Schools take precautions against second outbreak of dengue fever in Hong Kong as first day of new term approaches
Parents remain unconcerned by possibility children might catch mosquito-borne virus as expert warns another wave of infections could be on the way
Hong Kong’s schools are adding anti-mosquito measures to their list of tasks ahead of the first day of term on Monday, even though most parents remain unconcerned about the possibility of a second outbreak of dengue fever.
There have been 28 confirmed cases of the disease contracted locally since August 14, the highest number reported in a year since records began in 1994.
Lion Rock Park in Wong Tai Sin has been identified as a hotspot for infection locally, with 18 patients having visited the area around it before being diagnosed.
Ching Hoi-lan, the mother of two children who are studying at schools close to the park, said the youngsters did not appear to be concerned.
“Apart from applying mosquito repellent before they leave for school, we do not plan on doing anything more,” she said. “There is no need to be alarmed about this and create panic among the children.”
Tse Yeuk-fui, mother of two pupils studying in Wong Tai Sin Government Primary School, said the family was temporarily skipping their regular hikes at Lion Rock Hill.
Lion Rock Park has been closed since August 17, for 30 days, as the authorities work to wipe out mosquito breeding sites.
Both parents said they would let their children go to school as usual.
Huang Xiang, chairwoman of the Federation of Parent-Teacher Associations in Wong Tai Sin District, said she had not heard of any parents stopping their children from going to school because of dengue fever concerns.
To prepare for the resumption of classes, Baptist Rainbow Primary School and Grace Methodist Church Kindergarten, both within a 500-metre radius of Lion Rock Park, have stepped up anti-mosquito measures.
Both schools bought more anti-mosquito devices, such as mosquito lamps, and will suspend outdoor activities until the situation improves. During this period, pupils can also wear trousers and long-sleeved clothes instead of their summer school uniform, which consists of shorts and skirts.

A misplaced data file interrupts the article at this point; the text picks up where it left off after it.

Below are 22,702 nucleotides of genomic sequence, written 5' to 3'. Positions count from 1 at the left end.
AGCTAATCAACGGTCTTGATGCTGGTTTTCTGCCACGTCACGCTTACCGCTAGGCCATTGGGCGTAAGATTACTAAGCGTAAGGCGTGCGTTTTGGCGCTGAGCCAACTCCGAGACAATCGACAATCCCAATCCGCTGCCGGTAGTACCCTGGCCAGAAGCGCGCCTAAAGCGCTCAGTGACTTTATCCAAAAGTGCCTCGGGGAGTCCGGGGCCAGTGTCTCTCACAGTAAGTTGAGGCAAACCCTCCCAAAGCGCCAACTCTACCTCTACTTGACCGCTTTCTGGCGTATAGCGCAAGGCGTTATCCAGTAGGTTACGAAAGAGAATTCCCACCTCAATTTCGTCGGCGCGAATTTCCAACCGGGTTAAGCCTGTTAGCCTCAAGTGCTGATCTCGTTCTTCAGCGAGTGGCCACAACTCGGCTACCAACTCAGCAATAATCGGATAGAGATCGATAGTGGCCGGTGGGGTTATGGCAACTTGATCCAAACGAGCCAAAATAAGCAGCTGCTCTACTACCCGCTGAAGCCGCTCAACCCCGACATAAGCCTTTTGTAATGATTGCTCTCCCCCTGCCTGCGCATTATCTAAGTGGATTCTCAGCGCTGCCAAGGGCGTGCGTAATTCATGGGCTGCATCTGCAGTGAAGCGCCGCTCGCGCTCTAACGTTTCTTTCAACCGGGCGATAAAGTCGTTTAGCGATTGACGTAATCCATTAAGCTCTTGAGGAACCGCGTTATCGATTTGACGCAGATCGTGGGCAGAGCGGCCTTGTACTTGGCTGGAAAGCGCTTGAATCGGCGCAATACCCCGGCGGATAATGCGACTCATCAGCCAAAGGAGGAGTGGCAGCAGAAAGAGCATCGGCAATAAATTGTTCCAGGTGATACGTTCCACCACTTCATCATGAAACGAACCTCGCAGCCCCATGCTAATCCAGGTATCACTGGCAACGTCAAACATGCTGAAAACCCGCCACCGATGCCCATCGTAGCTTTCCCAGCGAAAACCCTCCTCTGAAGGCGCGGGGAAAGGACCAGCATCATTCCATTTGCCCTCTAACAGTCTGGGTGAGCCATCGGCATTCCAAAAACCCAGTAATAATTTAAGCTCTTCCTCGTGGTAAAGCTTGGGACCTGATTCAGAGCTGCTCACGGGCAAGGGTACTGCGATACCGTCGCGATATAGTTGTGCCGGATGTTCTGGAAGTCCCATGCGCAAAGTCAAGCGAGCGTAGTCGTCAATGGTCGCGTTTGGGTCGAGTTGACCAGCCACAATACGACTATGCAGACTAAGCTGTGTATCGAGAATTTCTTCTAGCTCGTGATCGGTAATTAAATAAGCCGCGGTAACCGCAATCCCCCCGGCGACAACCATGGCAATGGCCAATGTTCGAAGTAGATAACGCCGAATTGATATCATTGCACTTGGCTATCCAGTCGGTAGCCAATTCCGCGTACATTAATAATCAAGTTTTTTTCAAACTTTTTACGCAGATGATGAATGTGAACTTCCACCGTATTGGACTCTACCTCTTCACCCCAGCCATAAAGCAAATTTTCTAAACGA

If a pupil has a mosquito bite, the school would contact the parents and ask them to take the child to hospital, both principals noted.
In the event of a child becoming infected, the school would report it to the Education Bureau immediately, they added.
Fung Yiu-cheung, principal of Baptist Rainbow, which is about 400 metres away from Lion Rock Park, said: “Our parents all understand that if children keep an eye out and do not stay outdoors for long, there is not a big issue.”
Four schools on Cheung Chau, an outlying island popular among tourists and locals that has also been the site of several infections, said they had implemented similar measures to tackle mosquitoes. At Lui Kwan Pok Lutheran Day Nursery, staff have been assigned to check children for mosquito bites every morning.
“There is no need to worry too much, otherwise you will be under huge pressure,” the mother of a primary school pupil on the island said.
Last week, Dr Leung Chi-chiu, chairman of the Medical Association’s advisory committee on communicable diseases, warned that a second wave of dengue fever cases could happen when schools reopened.
He said people with no obvious symptoms could carry the disease to other parts of the city.
Secretary for Food and Health Professor Sophia Chan Siu-chee said on Saturday that the Centre for Health Protection had issued letters to schools reminding them to take anti-mosquito measures.
She said the Home Affairs Department would distribute mosquito repellent to all schools.
Health officials earlier noted they would monitor schools within a 500-metre radius of infection sites before the start of the school year to ensure mosquito control measures had been properly implemented.
What is dengue fever?
People with dengue fever display symptoms including high fever, muscle pain and a rash. Those suffering from the illness for the first time usually have milder symptoms, and later develop lifelong immunity to that serotype. However, subsequent infections with other serotypes are more likely to lead to severe dengue, which can be deadly.
In Hong Kong, dengue fever is transmitted to humans by Aedes albopictus, a type of mosquito commonly found locally.
Dengue fever commonly occurs in tropical and subtropical regions. In Hong Kong, hot summers are accompanied by heavy rainfall, which provides favourable conditions for mosquito breeding.
But most dengue fever cases in the city in previous years were imported – patients were bitten elsewhere and displayed signs of the illness upon returning.